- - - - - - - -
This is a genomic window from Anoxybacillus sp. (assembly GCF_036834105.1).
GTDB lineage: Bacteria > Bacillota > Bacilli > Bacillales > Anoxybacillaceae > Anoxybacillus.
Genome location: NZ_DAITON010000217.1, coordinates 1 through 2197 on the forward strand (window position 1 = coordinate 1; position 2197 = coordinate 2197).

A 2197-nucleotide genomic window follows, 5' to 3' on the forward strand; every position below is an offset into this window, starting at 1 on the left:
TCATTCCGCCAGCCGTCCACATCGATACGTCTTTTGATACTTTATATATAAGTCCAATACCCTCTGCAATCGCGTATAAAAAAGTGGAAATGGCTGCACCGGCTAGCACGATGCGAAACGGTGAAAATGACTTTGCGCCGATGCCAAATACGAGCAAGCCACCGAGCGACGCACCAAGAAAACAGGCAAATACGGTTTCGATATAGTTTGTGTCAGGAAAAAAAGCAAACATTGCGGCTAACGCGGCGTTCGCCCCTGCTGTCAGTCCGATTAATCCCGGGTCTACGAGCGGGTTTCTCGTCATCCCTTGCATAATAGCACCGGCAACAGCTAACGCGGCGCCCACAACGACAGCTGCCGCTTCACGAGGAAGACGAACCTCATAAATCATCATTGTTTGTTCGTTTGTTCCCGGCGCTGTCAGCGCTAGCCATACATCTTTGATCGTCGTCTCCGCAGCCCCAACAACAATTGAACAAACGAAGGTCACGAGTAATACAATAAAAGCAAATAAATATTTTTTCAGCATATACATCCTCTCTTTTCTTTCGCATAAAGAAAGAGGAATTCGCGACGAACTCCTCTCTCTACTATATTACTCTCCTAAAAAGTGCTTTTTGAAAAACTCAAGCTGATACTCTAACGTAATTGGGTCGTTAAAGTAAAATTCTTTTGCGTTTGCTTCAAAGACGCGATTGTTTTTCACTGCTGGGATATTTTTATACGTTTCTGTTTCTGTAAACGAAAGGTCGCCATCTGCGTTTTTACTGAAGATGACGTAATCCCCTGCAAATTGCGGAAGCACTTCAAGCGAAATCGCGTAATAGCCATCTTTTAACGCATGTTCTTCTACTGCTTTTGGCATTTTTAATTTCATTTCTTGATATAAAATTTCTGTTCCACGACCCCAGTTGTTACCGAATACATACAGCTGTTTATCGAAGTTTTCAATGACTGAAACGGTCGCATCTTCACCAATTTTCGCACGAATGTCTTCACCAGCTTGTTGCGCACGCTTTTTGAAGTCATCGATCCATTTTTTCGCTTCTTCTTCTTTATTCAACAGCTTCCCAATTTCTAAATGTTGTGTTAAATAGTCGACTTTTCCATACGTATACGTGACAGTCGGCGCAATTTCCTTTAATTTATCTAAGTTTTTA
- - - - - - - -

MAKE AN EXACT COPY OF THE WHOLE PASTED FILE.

This is a genomic window from Anoxybacillus sp. (assembly GCF_036834105.1).
GTDB lineage: Bacteria > Bacillota > Bacilli > Bacillales > Anoxybacillaceae > Anoxybacillus.
Genome location: NZ_DAITON010000217.1, coordinates 1 through 2197 on the forward strand (window position 1 = coordinate 1; position 2197 = coordinate 2197).

A 2197-nucleotide genomic window follows, 5' to 3' on the forward strand; every position below is an offset into this window, starting at 1 on the left:
TCATTCCGCCAGCCGTCCACATCGATACGTCTTTTGATACTTTATATATAAGTCCAATACCCTCTGCAATCGCGTATAAAAAAGTGGAAATGGCTGCACCGGCTAGCACGATGCGAAACGGTGAAAATGACTTTGCGCCGATGCCAAATACGAGCAAGCCACCGAGCGACGCACCAAGAAAACAGGCAAATACGGTTTCGATATAGTTTGTGTCAGGAAAAAAAGCAAACATTGCGGCTAACGCGGCGTTCGCCCCTGCTGTCAGTCCGATTAATCCCGGGTCTACGAGCGGGTTTCTCGTCATCCCTTGCATAATAGCACCGGCAACAGCTAACGCGGCGCCCACAACGACAGCTGCCGCTTCACGAGGAAGACGAACCTCATAAATCATCATTGTTTGTTCGTTTGTTCCCGGCGCTGTCAGCGCTAGCCATACATCTTTGATCGTCGTCTCCGCAGCCCCAACAACAATTGAACAAACGAAGGTCACGAGTAATACAATAAAAGCAAATAAATATTTTTTCAGCATATACATCCTCTCTTTTCTTTCGCATAAAGAAAGAGGAATTCGCGACGAACTCCTCTCTCTACTATATTACTCTCCTAAAAAGTGCTTTTTGAAAAACTCAAGCTGATACTCTAACGTAATTGGGTCGTTAAAGTAAAATTCTTTTGCGTTTGCTTCAAAGACGCGATTGTTTTTCACTGCTGGGATATTTTTATACGTTTCTGTTTCTGTAAACGAAAGGTCGCCATCTGCGTTTTTACTGAAGATGACGTAATCCCCTGCAAATTGCGGAAGCACTTCAAGCGAAATCGCGTAATAGCCATCTTTTAACGCATGTTCTTCTACTGCTTTTGGCATTTTTAATTTCATTTCTTGATATAAAATTTCTGTTCCACGACCCCAGTTGTTACCGAATACATACAGCTGTTTATCGAAGTTTTCAATGACTGAAACGGTCGCATCTTCACCAATTTTCGCACGAATGTCTTCACCAGCTTGTTGCGCACGCTTTTTGAAGTCATCGATCCATTTTTTCGCTTCTTCTTCTTTATTCAACAGCTTCCCAATTTCTAAATGTTGTGTTAAATAGTCGACTTTTCCATACGTATACGTGACAGTCGGCGCAATTTCCTTTAATTTATCTAAGTTTTTA